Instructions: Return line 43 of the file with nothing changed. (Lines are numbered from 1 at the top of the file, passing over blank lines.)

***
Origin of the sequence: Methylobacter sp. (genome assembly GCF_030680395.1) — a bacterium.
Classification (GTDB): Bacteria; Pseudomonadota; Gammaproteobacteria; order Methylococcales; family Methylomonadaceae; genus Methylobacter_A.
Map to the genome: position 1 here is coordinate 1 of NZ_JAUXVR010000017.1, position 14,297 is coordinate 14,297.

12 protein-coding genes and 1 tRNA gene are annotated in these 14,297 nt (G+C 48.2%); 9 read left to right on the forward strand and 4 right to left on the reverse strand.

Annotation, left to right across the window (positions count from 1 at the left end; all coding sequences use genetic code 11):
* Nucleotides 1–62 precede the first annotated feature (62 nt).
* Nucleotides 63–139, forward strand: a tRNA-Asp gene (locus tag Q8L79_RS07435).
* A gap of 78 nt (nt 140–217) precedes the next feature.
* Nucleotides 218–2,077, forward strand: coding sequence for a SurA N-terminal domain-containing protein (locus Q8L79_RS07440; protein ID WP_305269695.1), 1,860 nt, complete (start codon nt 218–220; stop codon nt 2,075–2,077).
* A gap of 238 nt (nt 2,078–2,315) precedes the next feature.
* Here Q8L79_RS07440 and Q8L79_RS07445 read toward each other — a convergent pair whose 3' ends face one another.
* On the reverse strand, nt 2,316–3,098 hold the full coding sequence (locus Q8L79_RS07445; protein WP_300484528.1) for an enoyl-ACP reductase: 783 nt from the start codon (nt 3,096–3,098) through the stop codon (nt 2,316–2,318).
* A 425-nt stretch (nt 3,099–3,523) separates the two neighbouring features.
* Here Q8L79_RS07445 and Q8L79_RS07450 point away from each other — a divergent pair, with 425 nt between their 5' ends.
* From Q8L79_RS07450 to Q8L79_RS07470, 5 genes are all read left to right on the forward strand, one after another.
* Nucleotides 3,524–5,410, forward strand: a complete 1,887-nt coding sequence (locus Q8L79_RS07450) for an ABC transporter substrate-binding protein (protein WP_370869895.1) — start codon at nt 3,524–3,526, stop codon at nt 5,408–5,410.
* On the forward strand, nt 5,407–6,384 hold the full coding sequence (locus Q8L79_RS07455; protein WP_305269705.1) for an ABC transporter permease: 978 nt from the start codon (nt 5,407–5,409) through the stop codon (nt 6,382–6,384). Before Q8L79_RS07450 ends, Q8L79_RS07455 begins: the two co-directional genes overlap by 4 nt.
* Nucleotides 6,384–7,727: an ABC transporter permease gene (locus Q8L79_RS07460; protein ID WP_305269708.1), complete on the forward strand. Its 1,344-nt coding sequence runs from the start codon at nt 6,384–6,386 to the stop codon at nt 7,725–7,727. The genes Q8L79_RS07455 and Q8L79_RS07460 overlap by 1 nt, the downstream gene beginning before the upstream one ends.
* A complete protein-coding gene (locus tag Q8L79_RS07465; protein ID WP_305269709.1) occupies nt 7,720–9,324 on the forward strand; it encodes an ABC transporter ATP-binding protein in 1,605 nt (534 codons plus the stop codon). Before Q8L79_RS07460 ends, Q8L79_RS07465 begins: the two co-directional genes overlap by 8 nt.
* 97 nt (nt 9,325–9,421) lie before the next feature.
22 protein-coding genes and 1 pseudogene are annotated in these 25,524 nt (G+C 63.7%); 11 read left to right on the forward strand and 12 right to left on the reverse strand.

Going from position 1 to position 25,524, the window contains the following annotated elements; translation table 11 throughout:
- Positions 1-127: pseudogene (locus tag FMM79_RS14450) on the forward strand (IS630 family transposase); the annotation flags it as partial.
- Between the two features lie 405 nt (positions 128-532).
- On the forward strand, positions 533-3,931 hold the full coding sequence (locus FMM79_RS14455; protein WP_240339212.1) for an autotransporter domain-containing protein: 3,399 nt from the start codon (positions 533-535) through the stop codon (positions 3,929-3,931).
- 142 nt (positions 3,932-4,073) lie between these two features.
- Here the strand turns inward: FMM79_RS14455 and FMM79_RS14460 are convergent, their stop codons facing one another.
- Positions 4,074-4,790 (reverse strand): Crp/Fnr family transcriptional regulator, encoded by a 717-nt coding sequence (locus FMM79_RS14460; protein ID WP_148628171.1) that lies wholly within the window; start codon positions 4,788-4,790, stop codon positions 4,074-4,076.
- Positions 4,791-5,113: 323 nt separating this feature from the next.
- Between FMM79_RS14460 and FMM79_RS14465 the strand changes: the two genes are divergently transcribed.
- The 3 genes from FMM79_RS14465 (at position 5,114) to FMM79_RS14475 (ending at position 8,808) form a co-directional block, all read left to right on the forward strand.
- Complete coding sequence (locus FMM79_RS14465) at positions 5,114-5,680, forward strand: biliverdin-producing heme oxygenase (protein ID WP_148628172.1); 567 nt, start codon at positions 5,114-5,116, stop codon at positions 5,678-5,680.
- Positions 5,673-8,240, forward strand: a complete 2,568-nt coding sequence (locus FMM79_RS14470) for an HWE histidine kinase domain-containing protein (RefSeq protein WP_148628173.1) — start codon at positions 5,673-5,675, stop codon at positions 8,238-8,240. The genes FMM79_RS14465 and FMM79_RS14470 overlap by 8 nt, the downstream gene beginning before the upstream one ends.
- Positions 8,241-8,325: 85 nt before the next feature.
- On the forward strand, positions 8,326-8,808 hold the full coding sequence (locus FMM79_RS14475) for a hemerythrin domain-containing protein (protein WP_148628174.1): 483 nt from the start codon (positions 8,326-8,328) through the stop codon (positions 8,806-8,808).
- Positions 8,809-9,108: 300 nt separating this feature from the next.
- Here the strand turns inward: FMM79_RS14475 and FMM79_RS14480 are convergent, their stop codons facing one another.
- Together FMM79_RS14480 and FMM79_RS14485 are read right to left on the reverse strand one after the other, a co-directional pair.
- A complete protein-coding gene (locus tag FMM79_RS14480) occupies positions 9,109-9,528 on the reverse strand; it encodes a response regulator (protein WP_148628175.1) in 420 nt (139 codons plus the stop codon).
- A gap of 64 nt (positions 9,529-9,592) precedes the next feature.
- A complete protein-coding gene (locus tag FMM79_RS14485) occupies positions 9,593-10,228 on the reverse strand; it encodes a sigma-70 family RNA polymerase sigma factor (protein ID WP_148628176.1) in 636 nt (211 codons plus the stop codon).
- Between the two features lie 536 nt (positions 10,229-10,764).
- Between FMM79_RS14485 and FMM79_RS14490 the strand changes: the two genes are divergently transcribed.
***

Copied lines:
- Between FMM79_RS14485 and FMM79_RS14490 the strand changes: the two genes are divergently transcribed.